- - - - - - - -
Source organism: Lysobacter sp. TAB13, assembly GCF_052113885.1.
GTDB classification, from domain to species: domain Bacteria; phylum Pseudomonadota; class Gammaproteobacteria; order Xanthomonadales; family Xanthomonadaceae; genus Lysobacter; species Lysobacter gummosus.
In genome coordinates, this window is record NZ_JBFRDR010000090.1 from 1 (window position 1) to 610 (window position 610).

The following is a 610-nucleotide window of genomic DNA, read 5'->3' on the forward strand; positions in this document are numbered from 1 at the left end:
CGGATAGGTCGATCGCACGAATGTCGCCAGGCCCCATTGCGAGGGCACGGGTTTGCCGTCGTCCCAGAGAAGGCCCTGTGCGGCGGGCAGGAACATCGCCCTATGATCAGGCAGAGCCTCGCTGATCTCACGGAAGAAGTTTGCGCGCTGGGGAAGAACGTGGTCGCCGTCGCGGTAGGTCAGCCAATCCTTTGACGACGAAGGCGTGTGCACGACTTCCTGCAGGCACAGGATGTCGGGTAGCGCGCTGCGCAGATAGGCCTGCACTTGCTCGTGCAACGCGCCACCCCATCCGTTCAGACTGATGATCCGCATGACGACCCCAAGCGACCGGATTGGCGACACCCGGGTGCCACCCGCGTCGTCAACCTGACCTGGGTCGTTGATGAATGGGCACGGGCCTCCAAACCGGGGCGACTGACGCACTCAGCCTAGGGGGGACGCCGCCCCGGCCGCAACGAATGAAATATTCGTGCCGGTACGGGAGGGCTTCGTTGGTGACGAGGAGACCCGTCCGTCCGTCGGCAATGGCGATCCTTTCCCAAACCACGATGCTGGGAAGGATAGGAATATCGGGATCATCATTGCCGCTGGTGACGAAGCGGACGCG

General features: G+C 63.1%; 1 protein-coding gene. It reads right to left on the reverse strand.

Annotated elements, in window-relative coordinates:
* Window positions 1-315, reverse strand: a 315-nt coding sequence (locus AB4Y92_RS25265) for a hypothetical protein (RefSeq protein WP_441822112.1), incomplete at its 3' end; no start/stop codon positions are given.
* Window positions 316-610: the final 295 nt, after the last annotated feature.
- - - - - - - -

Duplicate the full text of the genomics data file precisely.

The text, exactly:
Source organism: Lysobacter sp. TAB13, assembly GCF_052113885.1.
GTDB classification, from domain to species: domain Bacteria; phylum Pseudomonadota; class Gammaproteobacteria; order Xanthomonadales; family Xanthomonadaceae; genus Lysobacter; species Lysobacter gummosus.
In genome coordinates, this window is record NZ_JBFRDR010000090.1 from 1 (window position 1) to 610 (window position 610).

The following is a 610-nucleotide window of genomic DNA, read 5'->3' on the forward strand; positions in this document are numbered from 1 at the left end:
CGGATAGGTCGATCGCACGAATGTCGCCAGGCCCCATTGCGAGGGCACGGGTTTGCCGTCGTCCCAGAGAAGGCCCTGTGCGGCGGGCAGGAACATCGCCCTATGATCAGGCAGAGCCTCGCTGATCTCACGGAAGAAGTTTGCGCGCTGGGGAAGAACGTGGTCGCCGTCGCGGTAGGTCAGCCAATCCTTTGACGACGAAGGCGTGTGCACGACTTCCTGCAGGCACAGGATGTCGGGTAGCGCGCTGCGCAGATAGGCCTGCACTTGCTCGTGCAACGCGCCACCCCATCCGTTCAGACTGATGATCCGCATGACGACCCCAAGCGACCGGATTGGCGACACCCGGGTGCCACCCGCGTCGTCAACCTGACCTGGGTCGTTGATGAATGGGCACGGGCCTCCAAACCGGGGCGACTGACGCACTCAGCCTAGGGGGGACGCCGCCCCGGCCGCAACGAATGAAATATTCGTGCCGGTACGGGAGGGCTTCGTTGGTGACGAGGAGACCCGTCCGTCCGTCGGCAATGGCGATCCTTTCCCAAACCACGATGCTGGGAAGGATAGGAATATCGGGATCATCATTGCCGCTGGTGACGAAGCGGACGCG

General features: G+C 63.1%; 1 protein-coding gene. It reads right to left on the reverse strand.

Annotated elements, in window-relative coordinates:
* Window positions 1-315, reverse strand: a 315-nt coding sequence (locus AB4Y92_RS25265) for a hypothetical protein (RefSeq protein WP_441822112.1), incomplete at its 3' end; no start/stop codon positions are given.
* Window positions 316-610: the final 295 nt, after the last annotated feature.